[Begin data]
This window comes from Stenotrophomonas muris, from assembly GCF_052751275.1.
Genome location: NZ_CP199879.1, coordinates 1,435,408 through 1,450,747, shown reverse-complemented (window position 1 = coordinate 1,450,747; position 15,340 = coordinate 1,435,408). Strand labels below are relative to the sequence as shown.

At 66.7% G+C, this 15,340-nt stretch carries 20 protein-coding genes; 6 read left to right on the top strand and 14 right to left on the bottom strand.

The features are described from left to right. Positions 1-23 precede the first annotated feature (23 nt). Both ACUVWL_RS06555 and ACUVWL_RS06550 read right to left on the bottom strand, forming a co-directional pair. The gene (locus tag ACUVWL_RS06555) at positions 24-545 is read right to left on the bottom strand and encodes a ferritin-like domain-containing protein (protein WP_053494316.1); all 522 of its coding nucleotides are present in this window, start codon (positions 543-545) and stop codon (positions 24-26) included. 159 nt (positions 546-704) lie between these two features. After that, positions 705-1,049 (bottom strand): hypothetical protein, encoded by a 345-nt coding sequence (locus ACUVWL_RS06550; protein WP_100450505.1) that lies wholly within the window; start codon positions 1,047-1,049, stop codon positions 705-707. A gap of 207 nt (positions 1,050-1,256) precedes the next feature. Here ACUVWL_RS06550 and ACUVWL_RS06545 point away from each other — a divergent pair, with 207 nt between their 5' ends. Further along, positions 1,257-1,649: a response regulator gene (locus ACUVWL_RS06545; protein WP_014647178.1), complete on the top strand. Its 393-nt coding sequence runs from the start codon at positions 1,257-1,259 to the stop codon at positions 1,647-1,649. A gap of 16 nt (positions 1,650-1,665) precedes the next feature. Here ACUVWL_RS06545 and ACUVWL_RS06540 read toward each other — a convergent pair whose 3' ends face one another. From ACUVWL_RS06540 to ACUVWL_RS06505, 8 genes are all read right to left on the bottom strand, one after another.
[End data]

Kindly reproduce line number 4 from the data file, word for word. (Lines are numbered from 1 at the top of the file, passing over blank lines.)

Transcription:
The features are described from left to right. Positions 1-23 precede the first annotated feature (23 nt). Both ACUVWL_RS06555 and ACUVWL_RS06550 read right to left on the bottom strand, forming a co-directional pair. The gene (locus tag ACUVWL_RS06555) at positions 24-545 is read right to left on the bottom strand and encodes a ferritin-like domain-containing protein (protein WP_053494316.1); all 522 of its coding nucleotides are present in this window, start codon (positions 543-545) and stop codon (positions 24-26) included. 159 nt (positions 546-704) lie between these two features. After that, positions 705-1,049 (bottom strand): hypothetical protein, encoded by a 345-nt coding sequence (locus ACUVWL_RS06550; protein WP_100450505.1) that lies wholly within the window; start codon positions 1,047-1,049, stop codon positions 705-707. A gap of 207 nt (positions 1,050-1,256) precedes the next feature. Here ACUVWL_RS06550 and ACUVWL_RS06545 point away from each other — a divergent pair, with 207 nt between their 5' ends. Further along, positions 1,257-1,649: a response regulator gene (locus ACUVWL_RS06545; protein WP_014647178.1), complete on the top strand. Its 393-nt coding sequence runs from the start codon at positions 1,257-1,259 to the stop codon at positions 1,647-1,649. A gap of 16 nt (positions 1,650-1,665) precedes the next feature. Here ACUVWL_RS06545 and ACUVWL_RS06540 read toward each other — a convergent pair whose 3' ends face one another. From ACUVWL_RS06540 to ACUVWL_RS06505, 8 genes are all read right to left on the bottom strand, one after another.